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Neon eateries southeast

 

Bridges Barbecue
Shelby, NC
Photos and info courtesy Richard Weiss

The Bridges Barbecue in Shelby, NC is home to some real eye-catching neon. With the neon on the roof to the marquee outside, the Bridges can be seen from quite a distance. The photographer catches the essence of discovering this neon.

"Than I saw it in the distance, the call of neon in the form of the classic Bridges BBQ sign. For me who is always finding BBQ places when I do not have time to stop or have already eaten the time was right for this one. Stepping inside was a true blast from the past. The place was completely original from the mid 1950's. They had some 1950's postcards on the wall and sure enough, the building, signage and even the neon pig are as they were when the place first opened. The manager (owner?) told me the only noticeable change was the seat coverings that were recently redone but had been brown as per a photograph he pointed out. One thing I can say about the Carolina BBQ places is that I will never get used to BBQ cole slaw. Regular cole slaw is hard enough to pallet but the BBQ stuff is just offensive to my taste buds! 01-08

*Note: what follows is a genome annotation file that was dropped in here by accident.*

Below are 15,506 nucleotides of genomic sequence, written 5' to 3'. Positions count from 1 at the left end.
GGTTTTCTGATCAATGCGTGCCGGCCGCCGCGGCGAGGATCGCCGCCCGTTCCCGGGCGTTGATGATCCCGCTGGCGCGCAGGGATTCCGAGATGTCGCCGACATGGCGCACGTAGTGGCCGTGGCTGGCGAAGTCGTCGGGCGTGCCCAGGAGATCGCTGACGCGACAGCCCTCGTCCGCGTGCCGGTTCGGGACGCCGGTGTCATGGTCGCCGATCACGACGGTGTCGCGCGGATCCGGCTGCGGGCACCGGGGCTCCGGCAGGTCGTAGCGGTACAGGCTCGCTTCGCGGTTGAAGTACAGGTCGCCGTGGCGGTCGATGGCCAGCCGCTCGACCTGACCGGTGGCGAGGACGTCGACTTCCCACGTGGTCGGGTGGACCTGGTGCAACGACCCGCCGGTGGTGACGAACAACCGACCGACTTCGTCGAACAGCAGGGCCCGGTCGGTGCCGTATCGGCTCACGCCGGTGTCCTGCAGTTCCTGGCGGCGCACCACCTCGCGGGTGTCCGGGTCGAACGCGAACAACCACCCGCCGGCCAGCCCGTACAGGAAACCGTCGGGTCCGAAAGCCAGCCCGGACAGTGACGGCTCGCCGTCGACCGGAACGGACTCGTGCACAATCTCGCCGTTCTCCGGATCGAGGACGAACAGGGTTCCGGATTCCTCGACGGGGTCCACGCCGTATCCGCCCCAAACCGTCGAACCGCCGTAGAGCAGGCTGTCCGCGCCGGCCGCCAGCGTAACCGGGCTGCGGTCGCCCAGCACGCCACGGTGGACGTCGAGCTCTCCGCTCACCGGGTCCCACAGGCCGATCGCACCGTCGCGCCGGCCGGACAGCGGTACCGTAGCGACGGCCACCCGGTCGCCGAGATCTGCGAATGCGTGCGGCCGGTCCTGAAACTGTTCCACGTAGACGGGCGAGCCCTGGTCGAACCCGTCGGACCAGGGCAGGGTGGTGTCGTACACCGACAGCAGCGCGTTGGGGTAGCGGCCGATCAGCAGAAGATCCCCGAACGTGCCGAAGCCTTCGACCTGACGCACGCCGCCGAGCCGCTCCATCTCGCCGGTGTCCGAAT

Bridges Barbecue sign
Shelby, NC
Photo courtesy Richard Weiss

Bridges Barbecue
Shelby, NC
Photo courtesy Richard Weiss

Bridges Barbecue pig close-up
Shelby, NC
Photo courtesy Richard Weiss

 

 

Mr. Waffle
Gaffney, SC
Photos and info courtesy Richard Weiss

This is Mr. Waffle on I-85 at Gaffney, SC. It is like a large version of a Waffle House and completely 60's inside. 02-08

 

 

 

 

Bantam Chef
Chesnee, SC
Photos and info courtesy Richard Weiss


Although the Bantam Chef advertises "50's style", other than for 50's memorabilia on the walls and 1950's style tables and chairs, the dark wood paneling and super plain order board made me think more of the 70's.

I ordered the "Eagle" which was a combination of a large "Dan friendly" burger, a mountain of fries and a drink named after the local school team, all for less than a Big Mac meal. Offered also was "The Studebaker" which was a double burger for a buck more and the Bantam burger, the smallest on the menu, named I suppose for the tiny Bantam car produced in the 1930's.

I am not sure how the name Bantam works with the Studebaker on the sign but the side of the building that resembles an old Mobil gas station houses a small automobilia collection including the Studebaker pictured on the sign (and a Studebaker wagon) but no Bantam. If you are planning on visiting the Cowpens National Battlefield make sure to drop by the Bantam Chef in Chesnee, SC. 02-08

 

Bantam Chef lettering
Photo courtesy Richard Weiss

Mobil Gas looking side of building
Photo courtesy Richard Weiss

The whole Bantam Chef building
Photo courtesy Richard Weiss

 

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© Copyright 1998-2017 Syd Nagoshi. All rights reserved. No portion of this document may be reproduced, copied or revised without written permission of the author.